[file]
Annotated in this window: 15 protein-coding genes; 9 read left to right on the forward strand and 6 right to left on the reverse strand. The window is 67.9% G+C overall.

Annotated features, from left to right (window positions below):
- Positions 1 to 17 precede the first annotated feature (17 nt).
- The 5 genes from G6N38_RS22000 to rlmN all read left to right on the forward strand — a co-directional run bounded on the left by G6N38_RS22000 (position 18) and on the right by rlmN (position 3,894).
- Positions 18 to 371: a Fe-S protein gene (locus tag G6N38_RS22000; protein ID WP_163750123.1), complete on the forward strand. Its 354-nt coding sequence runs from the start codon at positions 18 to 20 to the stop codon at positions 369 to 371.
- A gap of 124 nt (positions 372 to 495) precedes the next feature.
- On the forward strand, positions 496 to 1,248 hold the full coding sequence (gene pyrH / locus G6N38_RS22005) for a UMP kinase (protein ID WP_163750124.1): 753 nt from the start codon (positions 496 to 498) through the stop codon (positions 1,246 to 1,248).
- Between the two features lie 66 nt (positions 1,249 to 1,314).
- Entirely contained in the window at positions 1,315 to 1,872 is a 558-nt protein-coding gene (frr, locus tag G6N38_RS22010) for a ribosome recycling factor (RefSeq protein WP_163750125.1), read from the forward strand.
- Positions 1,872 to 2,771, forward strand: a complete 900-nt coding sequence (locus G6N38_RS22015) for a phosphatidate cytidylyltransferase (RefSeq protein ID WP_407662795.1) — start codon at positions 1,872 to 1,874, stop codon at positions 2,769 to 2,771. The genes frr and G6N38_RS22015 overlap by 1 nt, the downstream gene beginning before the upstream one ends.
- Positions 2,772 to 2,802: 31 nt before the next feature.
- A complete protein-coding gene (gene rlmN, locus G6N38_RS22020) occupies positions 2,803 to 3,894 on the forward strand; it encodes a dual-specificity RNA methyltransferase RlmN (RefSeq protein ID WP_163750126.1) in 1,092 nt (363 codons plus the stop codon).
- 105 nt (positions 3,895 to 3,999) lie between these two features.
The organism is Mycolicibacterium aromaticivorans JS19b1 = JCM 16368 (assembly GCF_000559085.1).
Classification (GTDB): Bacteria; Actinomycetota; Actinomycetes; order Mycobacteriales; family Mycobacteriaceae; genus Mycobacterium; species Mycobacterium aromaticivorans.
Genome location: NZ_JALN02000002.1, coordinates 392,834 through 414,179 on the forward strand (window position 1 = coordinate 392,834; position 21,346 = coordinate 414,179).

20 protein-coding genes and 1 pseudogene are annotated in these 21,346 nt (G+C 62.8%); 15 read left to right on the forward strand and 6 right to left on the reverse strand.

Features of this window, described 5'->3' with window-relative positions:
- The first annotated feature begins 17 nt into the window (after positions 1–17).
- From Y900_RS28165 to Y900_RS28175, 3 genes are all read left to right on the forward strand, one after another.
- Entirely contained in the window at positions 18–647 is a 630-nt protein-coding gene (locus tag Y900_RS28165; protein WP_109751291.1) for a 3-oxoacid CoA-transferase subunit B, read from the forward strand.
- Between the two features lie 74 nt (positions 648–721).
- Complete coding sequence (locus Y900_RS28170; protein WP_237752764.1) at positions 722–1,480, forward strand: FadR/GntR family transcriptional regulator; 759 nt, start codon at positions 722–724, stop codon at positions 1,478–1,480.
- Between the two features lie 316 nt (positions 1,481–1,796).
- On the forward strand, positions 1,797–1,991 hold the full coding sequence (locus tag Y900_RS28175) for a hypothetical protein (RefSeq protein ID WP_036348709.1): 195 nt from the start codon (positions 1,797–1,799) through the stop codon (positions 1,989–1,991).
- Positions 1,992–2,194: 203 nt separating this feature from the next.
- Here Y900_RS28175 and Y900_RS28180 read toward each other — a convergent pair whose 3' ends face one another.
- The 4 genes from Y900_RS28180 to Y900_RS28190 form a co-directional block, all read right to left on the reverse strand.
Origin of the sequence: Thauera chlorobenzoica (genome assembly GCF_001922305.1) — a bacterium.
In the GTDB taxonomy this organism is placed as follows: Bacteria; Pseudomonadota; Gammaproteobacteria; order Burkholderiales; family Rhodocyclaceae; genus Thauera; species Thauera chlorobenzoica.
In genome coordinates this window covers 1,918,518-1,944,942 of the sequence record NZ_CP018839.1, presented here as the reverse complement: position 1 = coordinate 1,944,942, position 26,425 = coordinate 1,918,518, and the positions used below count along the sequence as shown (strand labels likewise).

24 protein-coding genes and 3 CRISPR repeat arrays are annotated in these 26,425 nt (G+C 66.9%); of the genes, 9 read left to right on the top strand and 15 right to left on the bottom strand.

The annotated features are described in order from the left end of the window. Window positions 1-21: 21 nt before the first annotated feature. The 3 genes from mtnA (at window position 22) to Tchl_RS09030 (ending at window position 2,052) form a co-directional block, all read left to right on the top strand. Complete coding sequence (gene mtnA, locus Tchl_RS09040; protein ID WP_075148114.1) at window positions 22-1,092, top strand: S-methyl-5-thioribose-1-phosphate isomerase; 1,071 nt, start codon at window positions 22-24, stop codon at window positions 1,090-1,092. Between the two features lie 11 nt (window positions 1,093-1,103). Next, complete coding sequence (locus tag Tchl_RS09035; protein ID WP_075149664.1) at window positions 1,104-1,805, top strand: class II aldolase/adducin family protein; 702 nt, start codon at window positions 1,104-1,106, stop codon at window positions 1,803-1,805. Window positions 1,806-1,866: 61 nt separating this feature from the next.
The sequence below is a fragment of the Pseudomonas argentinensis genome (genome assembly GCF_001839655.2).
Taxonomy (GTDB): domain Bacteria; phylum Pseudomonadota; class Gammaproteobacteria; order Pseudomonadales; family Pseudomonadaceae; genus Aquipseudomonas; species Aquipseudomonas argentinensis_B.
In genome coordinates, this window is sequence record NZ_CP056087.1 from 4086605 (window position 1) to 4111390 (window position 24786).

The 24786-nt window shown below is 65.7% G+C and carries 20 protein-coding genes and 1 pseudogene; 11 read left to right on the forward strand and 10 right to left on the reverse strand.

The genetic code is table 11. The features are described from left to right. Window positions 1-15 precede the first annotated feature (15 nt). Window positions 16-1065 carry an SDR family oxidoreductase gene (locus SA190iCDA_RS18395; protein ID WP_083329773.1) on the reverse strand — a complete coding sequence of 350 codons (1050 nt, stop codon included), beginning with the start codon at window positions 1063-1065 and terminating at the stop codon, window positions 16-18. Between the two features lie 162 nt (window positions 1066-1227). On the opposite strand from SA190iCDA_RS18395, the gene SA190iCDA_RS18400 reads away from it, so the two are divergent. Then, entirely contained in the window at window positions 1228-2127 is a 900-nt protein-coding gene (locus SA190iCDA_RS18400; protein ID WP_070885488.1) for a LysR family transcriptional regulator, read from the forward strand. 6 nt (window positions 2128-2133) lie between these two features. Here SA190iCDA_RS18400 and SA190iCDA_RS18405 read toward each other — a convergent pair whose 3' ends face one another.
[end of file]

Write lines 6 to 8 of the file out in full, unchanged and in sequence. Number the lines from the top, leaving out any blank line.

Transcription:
- A gap of 124 nt (positions 372 to 495) precedes the next feature.
- On the forward strand, positions 496 to 1,248 hold the full coding sequence (gene pyrH / locus G6N38_RS22005) for a UMP kinase (protein ID WP_163750124.1): 753 nt from the start codon (positions 496 to 498) through the stop codon (positions 1,246 to 1,248).
- Between the two features lie 66 nt (positions 1,249 to 1,314).